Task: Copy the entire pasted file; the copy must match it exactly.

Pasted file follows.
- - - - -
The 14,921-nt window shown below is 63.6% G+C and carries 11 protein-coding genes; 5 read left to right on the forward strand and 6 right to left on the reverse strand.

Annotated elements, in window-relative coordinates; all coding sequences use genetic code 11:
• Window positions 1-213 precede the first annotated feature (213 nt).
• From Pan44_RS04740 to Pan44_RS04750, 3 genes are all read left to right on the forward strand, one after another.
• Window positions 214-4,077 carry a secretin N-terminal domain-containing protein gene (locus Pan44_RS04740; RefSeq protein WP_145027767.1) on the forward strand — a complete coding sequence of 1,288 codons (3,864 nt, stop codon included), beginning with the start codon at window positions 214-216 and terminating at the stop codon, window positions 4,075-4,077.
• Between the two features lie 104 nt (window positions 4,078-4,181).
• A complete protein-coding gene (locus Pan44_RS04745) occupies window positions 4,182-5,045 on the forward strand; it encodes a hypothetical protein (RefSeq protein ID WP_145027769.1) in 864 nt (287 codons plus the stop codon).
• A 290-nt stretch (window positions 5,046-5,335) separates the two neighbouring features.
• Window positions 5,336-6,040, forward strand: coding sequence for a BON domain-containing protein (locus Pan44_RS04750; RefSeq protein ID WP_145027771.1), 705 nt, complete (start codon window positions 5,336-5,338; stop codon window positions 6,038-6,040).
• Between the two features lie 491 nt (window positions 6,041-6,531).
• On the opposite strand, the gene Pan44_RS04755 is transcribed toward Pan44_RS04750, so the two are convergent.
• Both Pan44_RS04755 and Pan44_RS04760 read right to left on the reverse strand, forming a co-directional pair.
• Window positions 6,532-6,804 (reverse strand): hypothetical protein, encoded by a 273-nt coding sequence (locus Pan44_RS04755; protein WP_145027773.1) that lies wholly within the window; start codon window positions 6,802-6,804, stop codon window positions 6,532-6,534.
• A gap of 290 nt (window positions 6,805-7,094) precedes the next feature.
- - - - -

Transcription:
The 14,921-nt window shown below is 63.6% G+C and carries 11 protein-coding genes; 5 read left to right on the forward strand and 6 right to left on the reverse strand.

Annotated elements, in window-relative coordinates; all coding sequences use genetic code 11:
• Window positions 1-213 precede the first annotated feature (213 nt).
• From Pan44_RS04740 to Pan44_RS04750, 3 genes are all read left to right on the forward strand, one after another.
• Window positions 214-4,077 carry a secretin N-terminal domain-containing protein gene (locus Pan44_RS04740; RefSeq protein WP_145027767.1) on the forward strand — a complete coding sequence of 1,288 codons (3,864 nt, stop codon included), beginning with the start codon at window positions 214-216 and terminating at the stop codon, window positions 4,075-4,077.
• Between the two features lie 104 nt (window positions 4,078-4,181).
• A complete protein-coding gene (locus Pan44_RS04745) occupies window positions 4,182-5,045 on the forward strand; it encodes a hypothetical protein (RefSeq protein ID WP_145027769.1) in 864 nt (287 codons plus the stop codon).
• A 290-nt stretch (window positions 5,046-5,335) separates the two neighbouring features.
• Window positions 5,336-6,040, forward strand: coding sequence for a BON domain-containing protein (locus Pan44_RS04750; RefSeq protein ID WP_145027771.1), 705 nt, complete (start codon window positions 5,336-5,338; stop codon window positions 6,038-6,040).
• Between the two features lie 491 nt (window positions 6,041-6,531).
• On the opposite strand, the gene Pan44_RS04755 is transcribed toward Pan44_RS04750, so the two are convergent.
• Both Pan44_RS04755 and Pan44_RS04760 read right to left on the reverse strand, forming a co-directional pair.
• Window positions 6,532-6,804 (reverse strand): hypothetical protein, encoded by a 273-nt coding sequence (locus Pan44_RS04755; protein WP_145027773.1) that lies wholly within the window; start codon window positions 6,802-6,804, stop codon window positions 6,532-6,534.
• A gap of 290 nt (window positions 6,805-7,094) precedes the next feature.